School of Medicine
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Alex Macario MD MBA
Professor of Anesthesiology, Perioperative and Pain Medicine at the Stanford University Medical Center
Current Research and Scholarly Interests Dr. Macario studies health care economics & outcomes, with a special focus on surgery and anesthesia. He is well known for helping develop the field of operating room management, and is keenly interested in the cost-effectiveness analyses of drugs and devices. For the past decade Dr. Macario has added medical education as a research priority to better understand methods to best teach students and residents.
M Bruce MacIver
Professor (Research) of Anesthesiology, Perioperative and Pain Medicine
Current Research and Scholarly Interests We study drug effects on the nervous system. Cellular, synaptic and molecular drug actions are investigated using electrophysiological and pharmacological tools in cortical/hippocampal brain slice preparations. We are also interested in mechanisms of neuronal integration and synchronization, especially related to patterns of EEG activity seen in vivo and in brain slices.
Sean Mackey, M.D., Ph.D.
Redlich Professor, Professor of Anesthesiology, Perioperative, and Pain Medicine and, by courtesy, of Neurology at the Stanford University Medical Center
Current Research and Scholarly Interests Multiple NIH funded projects to characterize CNS mechanisms of human pain. Comparative effectiveness of cognitive behavioral therapy and chronic pain self-management within the context of opioid reduction (PCORI funded). Single session pain catastrophizing treatment: comparative efficacy & mechanisms (NIH R01). Development and implementation of an open-source learning healthcare system, CHOIR (http://choir/stanford.edu), to optimize pain care and innovative research in real-world patients.
Fellowship Program Supervisor, Anesthesia
Current Role at Stanford Fellowship Program Supervisor
Theresa Mallick-Searle, MS, PMGT-BC, ANP-BC
Casual - Non-Exempt, Anesthesia
Bio Theresa is an Adult Nurse Practitioner with over 20 years’ experience at Stanford Health Care in Palo Alto, California. She received her graduate degree from University of California, San Francisco.
Theresa’s current clinical practice within the Division of Pain Medicine, focuses primarily on evaluation and treatment of individuals suffering from acute and chronic pain conditions in both the hospital and outpatient settings.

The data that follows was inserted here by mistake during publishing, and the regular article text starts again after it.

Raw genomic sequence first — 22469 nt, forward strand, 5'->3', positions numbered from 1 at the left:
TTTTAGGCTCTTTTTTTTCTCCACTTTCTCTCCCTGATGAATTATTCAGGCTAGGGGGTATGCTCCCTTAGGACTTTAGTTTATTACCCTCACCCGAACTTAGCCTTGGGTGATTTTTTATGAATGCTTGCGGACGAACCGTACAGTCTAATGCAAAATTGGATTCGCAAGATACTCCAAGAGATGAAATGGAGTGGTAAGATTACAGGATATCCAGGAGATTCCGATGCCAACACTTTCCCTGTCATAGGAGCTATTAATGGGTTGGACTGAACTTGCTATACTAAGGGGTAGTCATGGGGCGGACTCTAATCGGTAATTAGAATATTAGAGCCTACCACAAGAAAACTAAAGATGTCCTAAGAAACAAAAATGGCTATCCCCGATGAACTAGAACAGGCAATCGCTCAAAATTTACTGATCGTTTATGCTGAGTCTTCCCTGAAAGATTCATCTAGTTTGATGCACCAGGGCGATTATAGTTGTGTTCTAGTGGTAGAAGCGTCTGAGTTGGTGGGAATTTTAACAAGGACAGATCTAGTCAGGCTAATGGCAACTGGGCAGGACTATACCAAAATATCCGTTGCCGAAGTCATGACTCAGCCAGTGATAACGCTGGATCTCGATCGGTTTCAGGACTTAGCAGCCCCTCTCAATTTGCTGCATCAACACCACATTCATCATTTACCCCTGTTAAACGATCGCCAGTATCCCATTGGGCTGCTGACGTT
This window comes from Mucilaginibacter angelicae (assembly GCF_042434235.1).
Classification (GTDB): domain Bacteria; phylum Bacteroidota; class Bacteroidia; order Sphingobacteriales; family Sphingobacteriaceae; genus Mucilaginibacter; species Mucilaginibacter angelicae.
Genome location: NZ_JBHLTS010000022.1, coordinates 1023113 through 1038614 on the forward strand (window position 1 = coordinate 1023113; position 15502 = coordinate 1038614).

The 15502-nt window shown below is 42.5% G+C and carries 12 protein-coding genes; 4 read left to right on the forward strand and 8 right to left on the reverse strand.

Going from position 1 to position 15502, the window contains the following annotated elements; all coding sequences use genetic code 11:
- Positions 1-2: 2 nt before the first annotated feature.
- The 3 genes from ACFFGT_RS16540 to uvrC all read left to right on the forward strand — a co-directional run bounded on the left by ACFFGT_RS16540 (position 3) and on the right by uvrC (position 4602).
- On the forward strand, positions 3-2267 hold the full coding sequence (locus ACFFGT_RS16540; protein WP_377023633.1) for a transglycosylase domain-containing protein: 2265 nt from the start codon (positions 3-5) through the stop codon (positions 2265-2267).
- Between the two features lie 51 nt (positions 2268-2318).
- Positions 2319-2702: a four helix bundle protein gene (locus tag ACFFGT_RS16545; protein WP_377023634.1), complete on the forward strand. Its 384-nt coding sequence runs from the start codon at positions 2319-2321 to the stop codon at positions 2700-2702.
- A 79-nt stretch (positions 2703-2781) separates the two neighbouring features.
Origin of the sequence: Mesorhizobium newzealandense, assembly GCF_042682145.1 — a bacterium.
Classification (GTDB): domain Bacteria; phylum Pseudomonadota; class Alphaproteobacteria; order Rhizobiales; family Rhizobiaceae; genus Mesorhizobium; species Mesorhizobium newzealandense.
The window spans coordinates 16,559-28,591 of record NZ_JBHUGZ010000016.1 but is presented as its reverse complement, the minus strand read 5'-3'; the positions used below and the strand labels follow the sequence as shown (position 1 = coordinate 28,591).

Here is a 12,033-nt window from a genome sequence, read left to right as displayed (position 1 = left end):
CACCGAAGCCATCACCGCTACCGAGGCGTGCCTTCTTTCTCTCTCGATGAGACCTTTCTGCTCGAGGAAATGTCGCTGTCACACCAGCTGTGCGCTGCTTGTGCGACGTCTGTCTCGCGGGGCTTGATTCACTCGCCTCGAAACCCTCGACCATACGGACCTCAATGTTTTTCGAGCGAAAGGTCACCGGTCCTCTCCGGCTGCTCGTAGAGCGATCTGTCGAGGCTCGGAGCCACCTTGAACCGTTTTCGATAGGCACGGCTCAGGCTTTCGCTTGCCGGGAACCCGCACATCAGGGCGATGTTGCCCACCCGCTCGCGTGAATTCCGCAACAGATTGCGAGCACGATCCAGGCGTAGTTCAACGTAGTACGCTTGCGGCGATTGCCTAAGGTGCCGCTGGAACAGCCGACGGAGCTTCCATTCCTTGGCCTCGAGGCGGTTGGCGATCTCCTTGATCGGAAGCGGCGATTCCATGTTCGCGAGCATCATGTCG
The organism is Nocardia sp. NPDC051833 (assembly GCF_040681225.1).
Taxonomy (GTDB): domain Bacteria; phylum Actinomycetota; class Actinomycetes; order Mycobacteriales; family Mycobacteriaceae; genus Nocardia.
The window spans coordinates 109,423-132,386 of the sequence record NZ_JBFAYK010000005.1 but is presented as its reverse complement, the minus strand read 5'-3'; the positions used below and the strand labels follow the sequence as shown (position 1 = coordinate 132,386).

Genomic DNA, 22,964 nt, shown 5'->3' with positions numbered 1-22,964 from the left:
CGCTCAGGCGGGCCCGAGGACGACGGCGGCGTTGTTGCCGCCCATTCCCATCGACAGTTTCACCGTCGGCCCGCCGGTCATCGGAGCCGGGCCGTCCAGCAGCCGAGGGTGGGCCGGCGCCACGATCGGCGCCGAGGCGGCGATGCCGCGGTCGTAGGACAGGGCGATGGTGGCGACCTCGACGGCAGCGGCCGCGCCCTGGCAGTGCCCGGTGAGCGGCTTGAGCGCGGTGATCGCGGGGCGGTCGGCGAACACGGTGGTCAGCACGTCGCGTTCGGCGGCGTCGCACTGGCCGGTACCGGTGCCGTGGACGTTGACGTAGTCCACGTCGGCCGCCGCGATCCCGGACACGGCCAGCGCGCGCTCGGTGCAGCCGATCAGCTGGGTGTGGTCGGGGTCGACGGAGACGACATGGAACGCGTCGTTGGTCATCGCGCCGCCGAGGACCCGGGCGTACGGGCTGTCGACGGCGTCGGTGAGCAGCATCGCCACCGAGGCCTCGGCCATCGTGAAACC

As part of her commitment to education and professional development, she lectures extensively on topics surrounding pain management both locally and regionally. She has authored and co-authored numerous articles, abstracts, and book chapters on topics pertaining to pain assessment and management. Theresa is a clinical preceptor for NP and PA students in the greater Bay Area; she also mentors and instructs the fellows and residents on the Stanford Pain Service.
Theresa is actively involved in multiple professional organizations including: The American Association of Nurse Practitioners, California Association of Nurse Practitioners, American Society of Pain Management Nursing and American Academy of Pain Medicine. As part of her commitment to safety and ethical treatment of patients with pain; Theresa has provided services as an independent expert witness on issues related to pain management and treatment.
Clinical Assistant Professor, Anesthesiology, Perioperative and Pain Medicine
Bio Janice Man, MD, is currently a Clinical Assistant Professor for the Department of Anesthesia, Perioperative and Pain Medicine at Stanford University and is board-certified in anesthesiology and pediatric anesthesiology. She completed her medical school education at the Yale University School of Medicine, residency training at UCSF, pediatric anesthesia fellowship training at CHOP, and her pediatric regional anesthesia fellowship at Stanford. She received the Outstanding Research Award in Acute Pain at the Society of Pediatric Pain Medicine Annual Conference in 2016. Her interests include utilization of regional anesthesia and comprehensive multimodal analgesic protocols in the reduction of opioid consumption for acute pain in pediatric patients.